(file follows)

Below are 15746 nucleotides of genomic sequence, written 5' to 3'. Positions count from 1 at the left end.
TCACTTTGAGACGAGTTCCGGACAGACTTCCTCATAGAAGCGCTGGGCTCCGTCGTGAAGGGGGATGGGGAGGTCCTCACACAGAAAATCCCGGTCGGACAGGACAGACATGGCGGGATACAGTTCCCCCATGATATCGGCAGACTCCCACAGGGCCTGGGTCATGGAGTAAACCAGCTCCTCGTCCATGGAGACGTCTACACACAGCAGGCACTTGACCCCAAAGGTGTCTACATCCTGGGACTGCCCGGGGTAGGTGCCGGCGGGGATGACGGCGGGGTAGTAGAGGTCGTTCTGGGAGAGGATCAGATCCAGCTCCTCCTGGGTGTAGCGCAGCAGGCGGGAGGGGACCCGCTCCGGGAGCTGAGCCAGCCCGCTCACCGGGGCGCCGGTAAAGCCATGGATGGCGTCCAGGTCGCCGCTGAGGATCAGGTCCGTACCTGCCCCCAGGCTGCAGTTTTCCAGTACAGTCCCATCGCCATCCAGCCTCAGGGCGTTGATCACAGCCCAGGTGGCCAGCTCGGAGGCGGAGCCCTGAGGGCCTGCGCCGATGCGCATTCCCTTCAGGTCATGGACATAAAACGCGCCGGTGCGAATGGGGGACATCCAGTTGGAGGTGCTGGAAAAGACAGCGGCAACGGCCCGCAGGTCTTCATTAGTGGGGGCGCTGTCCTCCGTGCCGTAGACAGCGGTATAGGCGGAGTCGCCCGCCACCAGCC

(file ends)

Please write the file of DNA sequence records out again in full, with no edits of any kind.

Below are 15746 nucleotides of genomic sequence, written 5' to 3'. Positions count from 1 at the left end.
TCACTTTGAGACGAGTTCCGGACAGACTTCCTCATAGAAGCGCTGGGCTCCGTCGTGAAGGGGGATGGGGAGGTCCTCACACAGAAAATCCCGGTCGGACAGGACAGACATGGCGGGATACAGTTCCCCCATGATATCGGCAGACTCCCACAGGGCCTGGGTCATGGAGTAAACCAGCTCCTCGTCCATGGAGACGTCTACACACAGCAGGCACTTGACCCCAAAGGTGTCTACATCCTGGGACTGCCCGGGGTAGGTGCCGGCGGGGATGACGGCGGGGTAGTAGAGGTCGTTCTGGGAGAGGATCAGATCCAGCTCCTCCTGGGTGTAGCGCAGCAGGCGGGAGGGGACCCGCTCCGGGAGCTGAGCCAGCCCGCTCACCGGGGCGCCGGTAAAGCCATGGATGGCGTCCAGGTCGCCGCTGAGGATCAGGTCCGTACCTGCCCCCAGGCTGCAGTTTTCCAGTACAGTCCCATCGCCATCCAGCCTCAGGGCGTTGATCACAGCCCAGGTGGCCAGCTCGGAGGCGGAGCCCTGAGGGCCTGCGCCGATGCGCATTCCCTTCAGGTCATGGACATAAAACGCGCCGGTGCGAATGGGGGACATCCAGTTGGAGGTGCTGGAAAAGACAGCGGCAACGGCCCGCAGGTCTTCATTAGTGGGGGCGCTGTCCTCCGTGCCGTAGACAGCGGTATAGGCGGAGTCGCCCGCCACCAGCC